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Farmhand, She Dwelt Among Untrodden Ways

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Song of Ourselves COMMENT ON THE WAY THE CHARACTER IS CREATED IN THE FOLLOWING POEMS: > FARMHAND, > SHE DWELT AMONG THE UNTRODDEN WAYS. The two poems, although written in two very different periods, express the same attitude towards judging others before acquaintance. This act is bigoted and in the two poems, we learn how both characters, who seem unsophisticated at a first glance, are actually quite profound at heart. We learn this through a strong use of metaphors referring to the nature around them. In this essay, I will portray how this use of imagery accentuates the effect on the reader. Despite 'She Dwelt Among Untrodden Ways' being an extremely concise poem, it is replete with deep meaning and this is actually why it is one of the most pleasant poems I have studied. The poem isn't actually about Lucy herself, more on the effect her departure has had on him. The poem consists of three stanzas. The first stanza has a dismaying mood. The reason being is because it informs the reader of how the character 'Lucy' was a single woman for 'whom there were none to praise' and 'very few to love'. This makes the reader feel empathy towards her as no one should live like that. The prepositions 'among' and 'beside' reveal her character as a spectator and never a participant in the crowd. ...read more.


On the contrary, I think that that was the point Wordsworth was trying to make; that her way of life and character were so isolated that nobody noticed her when she was gone. He was the only one to notice and appreciate Lucy and she wasn't even aware of it. 'Farmhand' is similar to 'She Dwelt Among Untrodden Ways', as it portrays another character of the opposite sex whose living a similar life to Lucy's- isolated and unseen. The poet, James K. Baxter, uses words from the character's natural environment, consistently, as a metaphor to emphasise its effect as nature is commonly known. We know that Farmhand is not keeping himself from others but is being alienated by them as the poet writes 'but his eyes always turn to the dancefloor'. This phrase signifies that he is yearning for something which is most probably out of reach. This is because no matter how much fun he may be having, he still turns to look at what is out of bounds. 'Girls drifting like flowers' accentuates females' grace and feminism. 'Drifting' implies the girls are dancing to music or swaying 'like flowers'. This term could also be used in contrast to what is written in the third and fourth stanza. The last two lines of the second stanza suggest many things. ...read more.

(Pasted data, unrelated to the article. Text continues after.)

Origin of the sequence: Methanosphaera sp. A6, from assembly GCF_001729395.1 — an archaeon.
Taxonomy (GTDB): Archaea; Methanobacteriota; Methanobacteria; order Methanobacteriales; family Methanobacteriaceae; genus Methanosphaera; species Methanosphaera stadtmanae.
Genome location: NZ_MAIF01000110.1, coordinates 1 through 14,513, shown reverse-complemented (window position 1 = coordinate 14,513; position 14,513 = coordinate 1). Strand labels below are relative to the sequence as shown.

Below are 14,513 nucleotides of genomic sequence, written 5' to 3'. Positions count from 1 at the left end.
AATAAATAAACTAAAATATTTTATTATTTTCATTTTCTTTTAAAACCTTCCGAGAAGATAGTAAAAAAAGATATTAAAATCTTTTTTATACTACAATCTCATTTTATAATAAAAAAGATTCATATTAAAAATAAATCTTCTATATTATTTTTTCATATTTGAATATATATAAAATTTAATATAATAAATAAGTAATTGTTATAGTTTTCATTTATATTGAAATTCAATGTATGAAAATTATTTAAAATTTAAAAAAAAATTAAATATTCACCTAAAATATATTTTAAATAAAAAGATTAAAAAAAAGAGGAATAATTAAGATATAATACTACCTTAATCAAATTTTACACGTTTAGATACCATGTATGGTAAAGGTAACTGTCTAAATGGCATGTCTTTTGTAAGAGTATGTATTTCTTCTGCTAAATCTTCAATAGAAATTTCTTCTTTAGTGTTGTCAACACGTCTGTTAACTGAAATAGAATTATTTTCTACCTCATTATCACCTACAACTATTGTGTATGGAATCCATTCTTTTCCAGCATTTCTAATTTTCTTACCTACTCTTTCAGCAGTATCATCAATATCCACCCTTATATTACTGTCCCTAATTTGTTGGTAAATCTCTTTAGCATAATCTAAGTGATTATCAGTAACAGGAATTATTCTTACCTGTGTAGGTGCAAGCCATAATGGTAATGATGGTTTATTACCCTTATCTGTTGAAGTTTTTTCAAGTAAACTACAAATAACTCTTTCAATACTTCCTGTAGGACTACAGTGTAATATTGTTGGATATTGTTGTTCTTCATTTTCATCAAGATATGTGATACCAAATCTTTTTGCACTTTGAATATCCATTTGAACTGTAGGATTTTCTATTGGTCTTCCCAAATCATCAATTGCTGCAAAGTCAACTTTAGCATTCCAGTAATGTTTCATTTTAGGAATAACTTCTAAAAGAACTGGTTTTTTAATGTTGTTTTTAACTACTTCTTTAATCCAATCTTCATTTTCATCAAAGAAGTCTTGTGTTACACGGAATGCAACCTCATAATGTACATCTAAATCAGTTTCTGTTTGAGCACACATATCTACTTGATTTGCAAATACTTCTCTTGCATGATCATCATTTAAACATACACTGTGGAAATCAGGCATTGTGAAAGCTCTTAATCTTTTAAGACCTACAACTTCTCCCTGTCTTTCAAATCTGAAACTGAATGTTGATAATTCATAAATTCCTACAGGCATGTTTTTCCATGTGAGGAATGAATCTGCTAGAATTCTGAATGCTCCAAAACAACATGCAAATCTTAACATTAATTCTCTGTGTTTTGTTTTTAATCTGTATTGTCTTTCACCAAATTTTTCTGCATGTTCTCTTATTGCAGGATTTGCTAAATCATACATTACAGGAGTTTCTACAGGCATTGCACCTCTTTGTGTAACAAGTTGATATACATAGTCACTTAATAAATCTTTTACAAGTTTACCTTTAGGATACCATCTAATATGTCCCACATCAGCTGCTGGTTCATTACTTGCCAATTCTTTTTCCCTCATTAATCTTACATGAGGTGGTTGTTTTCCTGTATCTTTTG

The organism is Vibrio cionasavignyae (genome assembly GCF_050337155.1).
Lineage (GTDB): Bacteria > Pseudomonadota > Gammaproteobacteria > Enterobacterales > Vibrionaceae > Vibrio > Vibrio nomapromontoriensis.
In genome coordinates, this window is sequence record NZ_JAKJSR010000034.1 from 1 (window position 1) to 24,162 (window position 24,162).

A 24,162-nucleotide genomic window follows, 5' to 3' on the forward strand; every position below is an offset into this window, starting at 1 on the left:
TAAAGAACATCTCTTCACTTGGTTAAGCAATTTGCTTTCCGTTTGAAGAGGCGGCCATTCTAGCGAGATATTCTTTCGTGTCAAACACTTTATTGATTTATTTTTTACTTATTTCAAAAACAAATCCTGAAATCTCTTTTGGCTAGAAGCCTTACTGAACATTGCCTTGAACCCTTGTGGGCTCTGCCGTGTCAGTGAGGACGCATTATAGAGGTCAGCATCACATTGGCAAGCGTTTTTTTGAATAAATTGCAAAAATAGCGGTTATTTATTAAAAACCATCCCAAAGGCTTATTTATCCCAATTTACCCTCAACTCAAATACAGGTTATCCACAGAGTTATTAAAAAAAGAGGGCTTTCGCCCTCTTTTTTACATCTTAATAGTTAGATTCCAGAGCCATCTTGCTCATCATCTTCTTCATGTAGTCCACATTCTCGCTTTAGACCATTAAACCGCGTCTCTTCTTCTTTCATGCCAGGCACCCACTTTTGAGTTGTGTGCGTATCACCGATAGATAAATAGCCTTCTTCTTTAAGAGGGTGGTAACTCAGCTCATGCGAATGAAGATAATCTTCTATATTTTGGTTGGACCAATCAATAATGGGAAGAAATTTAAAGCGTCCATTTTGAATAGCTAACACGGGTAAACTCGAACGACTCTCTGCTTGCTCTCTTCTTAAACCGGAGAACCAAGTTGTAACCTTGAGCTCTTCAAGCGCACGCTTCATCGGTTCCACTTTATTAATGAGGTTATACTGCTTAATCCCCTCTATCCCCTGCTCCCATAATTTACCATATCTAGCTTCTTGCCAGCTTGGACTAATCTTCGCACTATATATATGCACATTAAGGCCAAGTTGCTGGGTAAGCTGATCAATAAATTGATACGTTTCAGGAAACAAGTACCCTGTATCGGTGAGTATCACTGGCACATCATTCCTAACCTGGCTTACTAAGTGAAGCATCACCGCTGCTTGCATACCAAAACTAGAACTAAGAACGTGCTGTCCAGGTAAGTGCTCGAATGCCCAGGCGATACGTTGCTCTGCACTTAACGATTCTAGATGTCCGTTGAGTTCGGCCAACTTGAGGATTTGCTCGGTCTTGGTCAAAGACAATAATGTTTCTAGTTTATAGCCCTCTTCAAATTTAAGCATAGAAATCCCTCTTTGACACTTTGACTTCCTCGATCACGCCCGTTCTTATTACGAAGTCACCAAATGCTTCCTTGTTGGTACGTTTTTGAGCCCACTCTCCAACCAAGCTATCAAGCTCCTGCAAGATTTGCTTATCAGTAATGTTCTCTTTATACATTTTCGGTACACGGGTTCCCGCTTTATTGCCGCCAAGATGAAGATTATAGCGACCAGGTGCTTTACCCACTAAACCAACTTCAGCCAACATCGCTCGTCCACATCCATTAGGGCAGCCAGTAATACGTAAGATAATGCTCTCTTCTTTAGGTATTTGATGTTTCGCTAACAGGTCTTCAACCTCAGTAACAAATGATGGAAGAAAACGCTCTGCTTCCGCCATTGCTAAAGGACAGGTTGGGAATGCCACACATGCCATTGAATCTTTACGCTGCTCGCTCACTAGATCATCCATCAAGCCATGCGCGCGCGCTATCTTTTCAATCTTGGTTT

Farmhand feels rejected by women because of his inhuman, unappealing features which are the result of his love for work on the farm. Both characters are expressed through an effective use of imagery such as metaphors ('a violet by a mossy stone'), similes ('Fair as a star'/'Listening like a lover'), assonance ('dove', 'none', 'love'). Rhyme ('strong'-'song', 'making'-'breaking'/ 'Dove'-'love', 'eye'-'sky'). Such simplicities in a poem create profound depth and make them all the more eloquent. I, personally, like 'She Dwelt among Untrodden Ways' better than 'Farmhand' as it gives the reader something to contemplate upon. This is because the story in the poem is of a young woman who lived alone, had no one to hold, didn't notice those who cared, wasn't noticed by anyone herself and died young. This causes the reader to feel empathetic towards her, also allowing one to realise that life is too short to lived alone, unspoken. The poet, Wordsworth, is expressing his sorrow in this poem, showing hints of regret that he didn't tell her how he felt and how he realised that he'd never get that chance again. The moral of this is that if there's an opportunity at something greater in life, take it...you might not get that chance again. However, 'Farmhand' also has its own moral which is to not judge others by their appearance. Farmhand was and in turned out that he was a sensitive, diligent man. ?? ?? ?? ?? ...read more.

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